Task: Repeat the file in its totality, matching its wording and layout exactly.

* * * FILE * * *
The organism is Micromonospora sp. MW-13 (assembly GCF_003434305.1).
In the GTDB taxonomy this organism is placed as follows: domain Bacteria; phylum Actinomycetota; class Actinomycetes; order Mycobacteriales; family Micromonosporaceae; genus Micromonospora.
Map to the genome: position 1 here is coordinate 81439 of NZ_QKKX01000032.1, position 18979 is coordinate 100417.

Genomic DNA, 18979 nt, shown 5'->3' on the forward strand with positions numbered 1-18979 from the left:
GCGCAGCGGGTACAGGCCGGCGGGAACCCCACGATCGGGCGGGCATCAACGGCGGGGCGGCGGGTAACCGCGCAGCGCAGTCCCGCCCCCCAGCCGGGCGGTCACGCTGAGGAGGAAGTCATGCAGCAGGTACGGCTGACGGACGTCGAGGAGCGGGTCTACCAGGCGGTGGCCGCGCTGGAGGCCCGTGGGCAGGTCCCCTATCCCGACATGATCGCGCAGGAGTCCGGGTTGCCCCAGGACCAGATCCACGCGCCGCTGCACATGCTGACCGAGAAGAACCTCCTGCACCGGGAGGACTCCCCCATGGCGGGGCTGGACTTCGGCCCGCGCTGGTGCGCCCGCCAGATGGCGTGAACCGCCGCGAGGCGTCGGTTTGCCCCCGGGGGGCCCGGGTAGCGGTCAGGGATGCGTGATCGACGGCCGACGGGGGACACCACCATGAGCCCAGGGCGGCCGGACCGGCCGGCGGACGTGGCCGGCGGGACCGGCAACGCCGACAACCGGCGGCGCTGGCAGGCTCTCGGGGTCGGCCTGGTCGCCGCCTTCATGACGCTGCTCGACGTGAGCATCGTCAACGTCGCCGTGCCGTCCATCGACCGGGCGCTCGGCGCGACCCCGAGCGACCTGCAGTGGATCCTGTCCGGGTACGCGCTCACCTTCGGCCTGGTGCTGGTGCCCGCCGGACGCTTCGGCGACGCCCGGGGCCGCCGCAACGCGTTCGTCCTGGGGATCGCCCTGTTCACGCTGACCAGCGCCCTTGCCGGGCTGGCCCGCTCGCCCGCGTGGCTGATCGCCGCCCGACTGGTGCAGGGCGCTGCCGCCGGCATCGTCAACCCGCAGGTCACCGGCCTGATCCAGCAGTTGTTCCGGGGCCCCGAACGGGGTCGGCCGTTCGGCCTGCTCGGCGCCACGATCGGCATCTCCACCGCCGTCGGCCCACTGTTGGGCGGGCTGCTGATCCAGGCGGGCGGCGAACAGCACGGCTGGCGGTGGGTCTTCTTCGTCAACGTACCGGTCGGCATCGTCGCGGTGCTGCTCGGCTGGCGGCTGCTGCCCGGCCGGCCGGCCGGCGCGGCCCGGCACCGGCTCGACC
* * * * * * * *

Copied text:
The organism is Micromonospora sp. MW-13 (assembly GCF_003434305.1).
In the GTDB taxonomy this organism is placed as follows: domain Bacteria; phylum Actinomycetota; class Actinomycetes; order Mycobacteriales; family Micromonosporaceae; genus Micromonospora.
Map to the genome: position 1 here is coordinate 81439 of NZ_QKKX01000032.1, position 18979 is coordinate 100417.

Genomic DNA, 18979 nt, shown 5'->3' on the forward strand with positions numbered 1-18979 from the left:
GCGCAGCGGGTACAGGCCGGCGGGAACCCCACGATCGGGCGGGCATCAACGGCGGGGCGGCGGGTAACCGCGCAGCGCAGTCCCGCCCCCCAGCCGGGCGGTCACGCTGAGGAGGAAGTCATGCAGCAGGTACGGCTGACGGACGTCGAGGAGCGGGTCTACCAGGCGGTGGCCGCGCTGGAGGCCCGTGGGCAGGTCCCCTATCCCGACATGATCGCGCAGGAGTCCGGGTTGCCCCAGGACCAGATCCACGCGCCGCTGCACATGCTGACCGAGAAGAACCTCCTGCACCGGGAGGACTCCCCCATGGCGGGGCTGGACTTCGGCCCGCGCTGGTGCGCCCGCCAGATGGCGTGAACCGCCGCGAGGCGTCGGTTTGCCCCCGGGGGGCCCGGGTAGCGGTCAGGGATGCGTGATCGACGGCCGACGGGGGACACCACCATGAGCCCAGGGCGGCCGGACCGGCCGGCGGACGTGGCCGGCGGGACCGGCAACGCCGACAACCGGCGGCGCTGGCAGGCTCTCGGGGTCGGCCTGGTCGCCGCCTTCATGACGCTGCTCGACGTGAGCATCGTCAACGTCGCCGTGCCGTCCATCGACCGGGCGCTCGGCGCGACCCCGAGCGACCTGCAGTGGATCCTGTCCGGGTACGCGCTCACCTTCGGCCTGGTGCTGGTGCCCGCCGGACGCTTCGGCGACGCCCGGGGCCGCCGCAACGCGTTCGTCCTGGGGATCGCCCTGTTCACGCTGACCAGCGCCCTTGCCGGGCTGGCCCGCTCGCCCGCGTGGCTGATCGCCGCCCGACTGGTGCAGGGCGCTGCCGCCGGCATCGTCAACCCGCAGGTCACCGGCCTGATCCAGCAGTTGTTCCGGGGCCCCGAACGGGGTCGGCCGTTCGGCCTGCTCGGCGCCACGATCGGCATCTCCACCGCCGTCGGCCCACTGTTGGGCGGGCTGCTGATCCAGGCGGGCGGCGAACAGCACGGCTGGCGGTGGGTCTTCTTCGTCAACGTACCGGTCGGCATCGTCGCGGTGCTGCTCGGCTGGCGGCTGCTGCCCGGCCGGCCGGCCGGCGCGGCCCGGCACCGGCTCGACC